STATE COLLEGE, Pa. — Defending champion Illinois, Michigan and Oklahoma will compete for the NCAA men’s gymnastics team title Saturday night at Penn State.
Three other qualifiers for the final round will be determined Friday night. Top-ranked Penn State, No. 4 Stanford, No. 5 Ohio State, No. 8 Iowa, No. 9 California and No. 13 Temple were to compete in the later session.
Air Force, Nebraska and Minnesota failed to advance from the afternoon session.
Third-ranked Michigan scored 443.850 points, 10 better than No. 2 Oklahoma. Seventh-ranked Illinois was third with 426.900.
The NCAA is using a five-up, five-count format instead of the six-up four-count used in past championship events. Five gymnasts per team compete in each of the six events and all scores count. Coaches of the three qualifying teams agreed that the format helps bring interest to the sport.
“The level of performance is better and it makes all the routines that are on the floor meaningful,” said Oklahoma coach Mark Williams. “I think it leaves some doubt even as you go into the last event who will be the champion.”
Michigan coach Kurt Golder listed one drawback to the format.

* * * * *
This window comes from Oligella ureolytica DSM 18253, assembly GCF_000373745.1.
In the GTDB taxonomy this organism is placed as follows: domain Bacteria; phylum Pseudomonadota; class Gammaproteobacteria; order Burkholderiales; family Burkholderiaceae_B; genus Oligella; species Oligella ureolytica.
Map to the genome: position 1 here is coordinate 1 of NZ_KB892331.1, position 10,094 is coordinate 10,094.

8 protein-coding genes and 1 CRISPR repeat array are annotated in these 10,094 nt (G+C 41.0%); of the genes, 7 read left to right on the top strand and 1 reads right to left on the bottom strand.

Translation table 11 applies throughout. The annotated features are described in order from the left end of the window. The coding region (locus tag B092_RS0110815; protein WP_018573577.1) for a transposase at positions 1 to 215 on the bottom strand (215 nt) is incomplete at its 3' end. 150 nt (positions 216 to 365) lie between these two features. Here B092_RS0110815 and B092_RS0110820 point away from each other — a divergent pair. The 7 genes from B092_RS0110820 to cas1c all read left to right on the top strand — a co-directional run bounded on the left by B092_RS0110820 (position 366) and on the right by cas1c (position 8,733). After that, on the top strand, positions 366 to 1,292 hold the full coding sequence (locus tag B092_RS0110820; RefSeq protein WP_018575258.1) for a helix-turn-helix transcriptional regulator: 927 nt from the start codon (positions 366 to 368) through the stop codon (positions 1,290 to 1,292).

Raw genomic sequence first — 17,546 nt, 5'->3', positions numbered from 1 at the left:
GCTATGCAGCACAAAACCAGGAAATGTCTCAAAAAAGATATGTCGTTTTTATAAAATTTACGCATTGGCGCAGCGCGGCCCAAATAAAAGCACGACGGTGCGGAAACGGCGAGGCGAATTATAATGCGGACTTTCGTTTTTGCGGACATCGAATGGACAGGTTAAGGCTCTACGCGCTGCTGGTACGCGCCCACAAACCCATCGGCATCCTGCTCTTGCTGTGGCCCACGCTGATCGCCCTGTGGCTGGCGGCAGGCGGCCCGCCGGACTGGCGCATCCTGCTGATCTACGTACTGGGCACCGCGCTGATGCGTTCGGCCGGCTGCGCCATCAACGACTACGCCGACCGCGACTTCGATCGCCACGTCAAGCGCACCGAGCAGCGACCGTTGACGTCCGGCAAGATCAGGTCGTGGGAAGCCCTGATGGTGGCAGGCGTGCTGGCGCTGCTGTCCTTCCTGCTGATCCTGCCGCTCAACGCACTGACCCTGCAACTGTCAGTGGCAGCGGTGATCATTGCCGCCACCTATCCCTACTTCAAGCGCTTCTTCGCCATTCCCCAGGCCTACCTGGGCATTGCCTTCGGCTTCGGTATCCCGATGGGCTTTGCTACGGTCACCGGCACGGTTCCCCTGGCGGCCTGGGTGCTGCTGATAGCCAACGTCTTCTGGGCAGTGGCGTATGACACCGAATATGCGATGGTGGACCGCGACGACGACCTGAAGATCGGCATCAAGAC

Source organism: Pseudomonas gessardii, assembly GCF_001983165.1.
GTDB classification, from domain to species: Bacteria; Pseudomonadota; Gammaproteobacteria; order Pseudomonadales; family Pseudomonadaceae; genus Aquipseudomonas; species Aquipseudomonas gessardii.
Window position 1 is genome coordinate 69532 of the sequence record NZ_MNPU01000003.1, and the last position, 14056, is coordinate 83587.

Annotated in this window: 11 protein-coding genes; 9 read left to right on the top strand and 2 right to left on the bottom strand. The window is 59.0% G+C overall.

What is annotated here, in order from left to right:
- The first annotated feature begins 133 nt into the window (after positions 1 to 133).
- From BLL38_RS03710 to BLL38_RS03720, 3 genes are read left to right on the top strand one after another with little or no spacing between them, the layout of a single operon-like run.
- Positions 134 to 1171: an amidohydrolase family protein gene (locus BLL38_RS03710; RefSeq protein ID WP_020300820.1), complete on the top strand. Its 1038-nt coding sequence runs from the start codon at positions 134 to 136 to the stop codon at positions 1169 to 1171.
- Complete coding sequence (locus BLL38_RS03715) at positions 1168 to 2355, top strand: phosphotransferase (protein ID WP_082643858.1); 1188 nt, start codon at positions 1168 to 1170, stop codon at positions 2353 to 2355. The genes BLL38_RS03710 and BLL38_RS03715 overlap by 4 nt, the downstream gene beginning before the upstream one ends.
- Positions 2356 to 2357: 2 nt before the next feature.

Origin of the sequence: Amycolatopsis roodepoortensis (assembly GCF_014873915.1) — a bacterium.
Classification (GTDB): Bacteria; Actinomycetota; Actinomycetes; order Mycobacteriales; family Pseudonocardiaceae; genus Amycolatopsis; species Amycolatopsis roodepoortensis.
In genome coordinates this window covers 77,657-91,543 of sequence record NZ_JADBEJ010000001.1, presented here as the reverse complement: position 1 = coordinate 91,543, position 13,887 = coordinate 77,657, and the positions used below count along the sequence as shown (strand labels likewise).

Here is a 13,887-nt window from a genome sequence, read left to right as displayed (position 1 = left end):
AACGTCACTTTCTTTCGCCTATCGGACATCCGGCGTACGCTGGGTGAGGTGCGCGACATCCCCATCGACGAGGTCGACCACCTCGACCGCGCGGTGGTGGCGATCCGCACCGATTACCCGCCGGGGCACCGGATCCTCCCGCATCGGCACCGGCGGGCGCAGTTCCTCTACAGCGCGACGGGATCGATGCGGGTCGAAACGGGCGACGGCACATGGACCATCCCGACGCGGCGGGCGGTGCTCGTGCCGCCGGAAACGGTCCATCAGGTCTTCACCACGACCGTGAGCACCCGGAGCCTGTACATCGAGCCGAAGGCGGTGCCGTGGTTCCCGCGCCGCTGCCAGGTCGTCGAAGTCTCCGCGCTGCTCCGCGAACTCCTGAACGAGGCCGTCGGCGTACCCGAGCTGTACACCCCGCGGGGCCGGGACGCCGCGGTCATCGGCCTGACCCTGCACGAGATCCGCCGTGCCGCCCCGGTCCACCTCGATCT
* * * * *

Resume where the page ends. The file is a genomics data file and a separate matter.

“I like that everything counts,” Golder said. “What I don’t like about it is a guy who competes really hard and could maybe be an All-American, but because his team is so good he doesn’t get an opportunity to compete. That five-up, five-count denies opportunities.”
Illinois performed poorly on pommel horse early in the round with a 66.2, but scored well in the five other events. Minnesota earned only 65.850 on pommel horse. Illinois, the defending NCAA champion, finished third ahead of Minnesota by 2.2 points.
“I was nervous,” coach Justin Spring said. “I expect my team to go out and hit. Pommel horse was unexpected. I’m relieved but I’m not surprised that we’re here. That’s a different emotion.”
Michigan lost to Penn State and Oklahoma in regular-season dual meets, but earned a favorite’s role among competing coaches when it outscored Penn State in the Big Ten championships.
“We hit about 90 percent, we had two mistakes, and we’ll try to eliminate those tomorrow,” Michigan’s Golder said. “As far as today’s performance I was very pleased with it.
“We haven’t been consistent all year; Big Tens was our highest hit percentage this year.”
One reason the Wolverines hit was Olympian Sam Mikulak. A 2011 NCAA high bar champ and all-around runner-up, Mikulak posted scores of 15.1 on floor exercise, 14.850 on pommel horse, 14.9 on vault, 15.5 on parallel bars and 15.550 on high bar.
“I think today went very well,” Mikulak said. Our mindset for the whole team is to go in, be calm, not get too rowdy, make sure that we’re saving ourselves for tomorrow. I think everyone was like, hey, let’s go in like this was a practice day at the gym and do what we do in the gym.”